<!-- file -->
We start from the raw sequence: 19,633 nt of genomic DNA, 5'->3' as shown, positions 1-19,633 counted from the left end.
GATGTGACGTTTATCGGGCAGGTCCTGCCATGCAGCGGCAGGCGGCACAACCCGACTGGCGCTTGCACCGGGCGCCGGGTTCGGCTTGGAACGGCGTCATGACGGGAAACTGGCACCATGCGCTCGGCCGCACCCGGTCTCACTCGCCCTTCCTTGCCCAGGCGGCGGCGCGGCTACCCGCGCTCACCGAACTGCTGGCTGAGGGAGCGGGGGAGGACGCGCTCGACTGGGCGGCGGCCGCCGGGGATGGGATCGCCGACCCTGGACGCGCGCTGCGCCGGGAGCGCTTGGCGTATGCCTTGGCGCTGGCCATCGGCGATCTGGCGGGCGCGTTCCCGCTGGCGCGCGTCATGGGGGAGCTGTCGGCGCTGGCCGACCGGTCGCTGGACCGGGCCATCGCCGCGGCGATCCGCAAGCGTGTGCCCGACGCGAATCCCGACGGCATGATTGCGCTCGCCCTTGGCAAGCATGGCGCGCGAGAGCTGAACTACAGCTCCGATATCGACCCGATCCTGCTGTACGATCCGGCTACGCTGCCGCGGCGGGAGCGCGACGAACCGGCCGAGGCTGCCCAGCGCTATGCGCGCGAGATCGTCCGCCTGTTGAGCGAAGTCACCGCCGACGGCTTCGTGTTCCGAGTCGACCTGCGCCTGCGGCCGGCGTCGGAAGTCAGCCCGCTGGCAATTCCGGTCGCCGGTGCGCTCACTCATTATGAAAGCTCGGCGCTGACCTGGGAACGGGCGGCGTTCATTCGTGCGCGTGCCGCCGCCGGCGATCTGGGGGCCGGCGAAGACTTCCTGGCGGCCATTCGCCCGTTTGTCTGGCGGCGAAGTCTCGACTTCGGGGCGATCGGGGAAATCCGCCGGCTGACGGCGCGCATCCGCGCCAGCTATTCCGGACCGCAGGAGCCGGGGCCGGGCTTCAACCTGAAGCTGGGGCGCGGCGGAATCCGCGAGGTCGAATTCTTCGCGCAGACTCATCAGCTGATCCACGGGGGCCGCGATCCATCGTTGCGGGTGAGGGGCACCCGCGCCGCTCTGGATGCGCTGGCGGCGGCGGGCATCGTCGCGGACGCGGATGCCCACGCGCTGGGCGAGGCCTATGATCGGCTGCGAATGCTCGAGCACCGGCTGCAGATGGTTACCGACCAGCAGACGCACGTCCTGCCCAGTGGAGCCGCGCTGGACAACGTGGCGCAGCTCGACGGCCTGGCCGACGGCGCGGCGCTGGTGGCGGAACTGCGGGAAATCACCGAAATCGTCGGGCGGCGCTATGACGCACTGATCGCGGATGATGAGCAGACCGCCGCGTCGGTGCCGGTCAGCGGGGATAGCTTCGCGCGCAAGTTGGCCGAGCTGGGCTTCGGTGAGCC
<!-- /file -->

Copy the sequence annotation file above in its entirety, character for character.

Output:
We start from the raw sequence: 19,633 nt of genomic DNA, 5'->3' as shown, positions 1-19,633 counted from the left end.
GATGTGACGTTTATCGGGCAGGTCCTGCCATGCAGCGGCAGGCGGCACAACCCGACTGGCGCTTGCACCGGGCGCCGGGTTCGGCTTGGAACGGCGTCATGACGGGAAACTGGCACCATGCGCTCGGCCGCACCCGGTCTCACTCGCCCTTCCTTGCCCAGGCGGCGGCGCGGCTACCCGCGCTCACCGAACTGCTGGCTGAGGGAGCGGGGGAGGACGCGCTCGACTGGGCGGCGGCCGCCGGGGATGGGATCGCCGACCCTGGACGCGCGCTGCGCCGGGAGCGCTTGGCGTATGCCTTGGCGCTGGCCATCGGCGATCTGGCGGGCGCGTTCCCGCTGGCGCGCGTCATGGGGGAGCTGTCGGCGCTGGCCGACCGGTCGCTGGACCGGGCCATCGCCGCGGCGATCCGCAAGCGTGTGCCCGACGCGAATCCCGACGGCATGATTGCGCTCGCCCTTGGCAAGCATGGCGCGCGAGAGCTGAACTACAGCTCCGATATCGACCCGATCCTGCTGTACGATCCGGCTACGCTGCCGCGGCGGGAGCGCGACGAACCGGCCGAGGCTGCCCAGCGCTATGCGCGCGAGATCGTCCGCCTGTTGAGCGAAGTCACCGCCGACGGCTTCGTGTTCCGAGTCGACCTGCGCCTGCGGCCGGCGTCGGAAGTCAGCCCGCTGGCAATTCCGGTCGCCGGTGCGCTCACTCATTATGAAAGCTCGGCGCTGACCTGGGAACGGGCGGCGTTCATTCGTGCGCGTGCCGCCGCCGGCGATCTGGGGGCCGGCGAAGACTTCCTGGCGGCCATTCGCCCGTTTGTCTGGCGGCGAAGTCTCGACTTCGGGGCGATCGGGGAAATCCGCCGGCTGACGGCGCGCATCCGCGCCAGCTATTCCGGACCGCAGGAGCCGGGGCCGGGCTTCAACCTGAAGCTGGGGCGCGGCGGAATCCGCGAGGTCGAATTCTTCGCGCAGACTCATCAGCTGATCCACGGGGGCCGCGATCCATCGTTGCGGGTGAGGGGCACCCGCGCCGCTCTGGATGCGCTGGCGGCGGCGGGCATCGTCGCGGACGCGGATGCCCACGCGCTGGGCGAGGCCTATGATCGGCTGCGAATGCTCGAGCACCGGCTGCAGATGGTTACCGACCAGCAGACGCACGTCCTGCCCAGTGGAGCCGCGCTGGACAACGTGGCGCAGCTCGACGGCCTGGCCGACGGCGCGGCGCTGGTGGCGGAACTGCGGGAAATCACCGAAATCGTCGGGCGGCGCTATGACGCACTGATCGCGGATGATGAGCAGACCGCCGCGTCGGTGCCGGTCAGCGGGGATAGCTTCGCGCGCAAGTTGGCCGAGCTGGGCTTCGGTGAGCC